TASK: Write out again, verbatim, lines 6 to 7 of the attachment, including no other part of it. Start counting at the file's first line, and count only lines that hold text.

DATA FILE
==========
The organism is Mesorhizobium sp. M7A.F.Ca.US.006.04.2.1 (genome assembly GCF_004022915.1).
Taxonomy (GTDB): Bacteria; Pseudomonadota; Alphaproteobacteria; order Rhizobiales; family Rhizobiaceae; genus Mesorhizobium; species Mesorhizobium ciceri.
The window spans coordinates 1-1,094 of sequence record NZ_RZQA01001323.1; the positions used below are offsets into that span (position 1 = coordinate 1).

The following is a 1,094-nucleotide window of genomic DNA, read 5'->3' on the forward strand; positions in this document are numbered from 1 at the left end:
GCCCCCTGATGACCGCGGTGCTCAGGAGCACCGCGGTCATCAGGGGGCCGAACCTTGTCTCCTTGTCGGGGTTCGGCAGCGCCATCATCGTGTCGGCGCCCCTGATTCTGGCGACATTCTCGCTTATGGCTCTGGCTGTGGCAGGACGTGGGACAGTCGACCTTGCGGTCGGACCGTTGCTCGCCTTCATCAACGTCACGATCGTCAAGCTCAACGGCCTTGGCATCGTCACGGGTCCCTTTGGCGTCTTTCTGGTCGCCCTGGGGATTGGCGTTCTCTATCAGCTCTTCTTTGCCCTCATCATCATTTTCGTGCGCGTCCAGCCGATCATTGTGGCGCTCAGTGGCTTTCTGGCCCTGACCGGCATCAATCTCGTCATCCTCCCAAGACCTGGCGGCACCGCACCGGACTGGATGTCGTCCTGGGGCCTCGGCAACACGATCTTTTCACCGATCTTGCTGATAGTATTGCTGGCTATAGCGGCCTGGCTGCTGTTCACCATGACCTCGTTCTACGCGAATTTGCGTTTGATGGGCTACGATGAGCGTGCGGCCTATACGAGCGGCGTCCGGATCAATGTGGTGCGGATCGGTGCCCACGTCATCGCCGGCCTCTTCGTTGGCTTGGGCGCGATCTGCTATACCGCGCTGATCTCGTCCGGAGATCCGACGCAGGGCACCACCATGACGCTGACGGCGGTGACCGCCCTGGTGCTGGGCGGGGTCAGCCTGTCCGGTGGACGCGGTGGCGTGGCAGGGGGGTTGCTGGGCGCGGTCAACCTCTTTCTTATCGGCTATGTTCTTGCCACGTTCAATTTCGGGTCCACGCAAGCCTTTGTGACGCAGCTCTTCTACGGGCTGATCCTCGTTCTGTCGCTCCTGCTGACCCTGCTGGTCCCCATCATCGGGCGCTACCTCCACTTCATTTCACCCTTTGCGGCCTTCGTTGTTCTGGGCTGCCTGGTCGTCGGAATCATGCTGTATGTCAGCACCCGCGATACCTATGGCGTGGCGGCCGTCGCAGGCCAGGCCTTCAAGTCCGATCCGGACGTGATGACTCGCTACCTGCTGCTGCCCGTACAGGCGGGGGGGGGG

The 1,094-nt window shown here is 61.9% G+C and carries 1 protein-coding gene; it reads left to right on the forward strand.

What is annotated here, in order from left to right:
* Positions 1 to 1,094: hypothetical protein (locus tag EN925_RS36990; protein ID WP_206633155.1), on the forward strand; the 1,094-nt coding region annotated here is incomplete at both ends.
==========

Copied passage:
The 1,094-nt window shown here is 61.9% G+C and carries 1 protein-coding gene; it reads left to right on the forward strand.

What is annotated here, in order from left to right: